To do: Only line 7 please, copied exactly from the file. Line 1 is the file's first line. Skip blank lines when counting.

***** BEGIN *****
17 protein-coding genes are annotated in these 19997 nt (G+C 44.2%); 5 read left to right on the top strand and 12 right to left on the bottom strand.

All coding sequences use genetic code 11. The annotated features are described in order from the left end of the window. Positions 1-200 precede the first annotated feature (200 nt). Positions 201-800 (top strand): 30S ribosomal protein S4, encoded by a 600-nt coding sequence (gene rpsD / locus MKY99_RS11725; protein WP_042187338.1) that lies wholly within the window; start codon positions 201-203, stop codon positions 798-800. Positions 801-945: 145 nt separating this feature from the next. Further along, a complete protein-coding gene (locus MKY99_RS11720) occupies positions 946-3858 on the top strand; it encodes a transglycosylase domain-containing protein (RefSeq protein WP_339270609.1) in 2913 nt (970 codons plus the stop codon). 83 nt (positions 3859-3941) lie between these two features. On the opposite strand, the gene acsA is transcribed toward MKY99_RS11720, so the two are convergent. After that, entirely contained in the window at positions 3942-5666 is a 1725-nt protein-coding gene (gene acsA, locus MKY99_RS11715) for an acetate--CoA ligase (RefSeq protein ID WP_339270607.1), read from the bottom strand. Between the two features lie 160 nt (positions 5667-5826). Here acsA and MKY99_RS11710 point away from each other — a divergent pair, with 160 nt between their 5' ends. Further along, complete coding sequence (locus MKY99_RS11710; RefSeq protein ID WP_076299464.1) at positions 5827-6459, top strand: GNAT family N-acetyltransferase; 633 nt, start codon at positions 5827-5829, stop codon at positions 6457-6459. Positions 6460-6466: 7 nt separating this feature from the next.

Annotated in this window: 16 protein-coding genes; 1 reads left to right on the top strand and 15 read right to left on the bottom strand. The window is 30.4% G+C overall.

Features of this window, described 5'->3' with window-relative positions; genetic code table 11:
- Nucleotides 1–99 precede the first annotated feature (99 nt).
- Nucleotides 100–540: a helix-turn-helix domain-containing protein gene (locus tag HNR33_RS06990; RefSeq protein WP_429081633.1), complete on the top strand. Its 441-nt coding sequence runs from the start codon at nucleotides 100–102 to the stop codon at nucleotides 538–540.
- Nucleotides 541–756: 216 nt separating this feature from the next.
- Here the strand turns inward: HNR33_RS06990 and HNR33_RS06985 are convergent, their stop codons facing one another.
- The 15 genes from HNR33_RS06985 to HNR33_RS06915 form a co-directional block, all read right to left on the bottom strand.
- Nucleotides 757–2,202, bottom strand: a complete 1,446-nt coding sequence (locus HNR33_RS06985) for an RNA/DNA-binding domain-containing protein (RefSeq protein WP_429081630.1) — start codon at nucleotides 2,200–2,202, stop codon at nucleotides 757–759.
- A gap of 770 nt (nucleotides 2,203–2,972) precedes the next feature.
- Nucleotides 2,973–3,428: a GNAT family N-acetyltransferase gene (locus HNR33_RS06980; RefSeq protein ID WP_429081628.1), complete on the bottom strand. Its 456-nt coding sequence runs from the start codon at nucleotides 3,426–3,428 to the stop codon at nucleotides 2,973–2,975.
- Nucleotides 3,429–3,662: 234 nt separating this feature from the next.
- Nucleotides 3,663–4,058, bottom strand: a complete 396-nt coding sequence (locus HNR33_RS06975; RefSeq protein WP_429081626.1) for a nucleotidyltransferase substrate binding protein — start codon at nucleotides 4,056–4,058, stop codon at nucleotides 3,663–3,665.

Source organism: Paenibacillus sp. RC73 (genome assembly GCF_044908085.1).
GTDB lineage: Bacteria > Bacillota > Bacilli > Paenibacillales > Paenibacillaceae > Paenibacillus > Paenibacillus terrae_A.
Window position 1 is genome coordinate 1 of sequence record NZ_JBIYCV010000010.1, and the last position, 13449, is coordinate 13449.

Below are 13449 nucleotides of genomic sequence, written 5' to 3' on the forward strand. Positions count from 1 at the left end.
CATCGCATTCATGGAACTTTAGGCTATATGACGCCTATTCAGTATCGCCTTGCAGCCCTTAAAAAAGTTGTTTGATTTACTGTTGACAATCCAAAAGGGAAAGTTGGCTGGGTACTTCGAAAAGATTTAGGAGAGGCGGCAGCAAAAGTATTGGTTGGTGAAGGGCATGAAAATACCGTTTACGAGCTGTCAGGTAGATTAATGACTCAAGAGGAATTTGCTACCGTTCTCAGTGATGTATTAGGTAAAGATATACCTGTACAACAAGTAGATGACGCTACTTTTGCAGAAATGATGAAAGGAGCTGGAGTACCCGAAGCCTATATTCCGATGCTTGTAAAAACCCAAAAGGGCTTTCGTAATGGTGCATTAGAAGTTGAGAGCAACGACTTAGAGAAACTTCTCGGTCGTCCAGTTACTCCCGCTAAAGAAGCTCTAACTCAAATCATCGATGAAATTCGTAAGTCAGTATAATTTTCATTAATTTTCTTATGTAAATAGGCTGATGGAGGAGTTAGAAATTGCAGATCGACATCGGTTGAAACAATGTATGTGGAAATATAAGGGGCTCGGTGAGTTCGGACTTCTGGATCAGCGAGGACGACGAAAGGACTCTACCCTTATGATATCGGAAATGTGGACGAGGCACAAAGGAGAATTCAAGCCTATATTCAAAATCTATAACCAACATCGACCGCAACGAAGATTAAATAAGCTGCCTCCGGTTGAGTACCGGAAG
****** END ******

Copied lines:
- Nucleotides 541–756: 216 nt separating this feature from the next.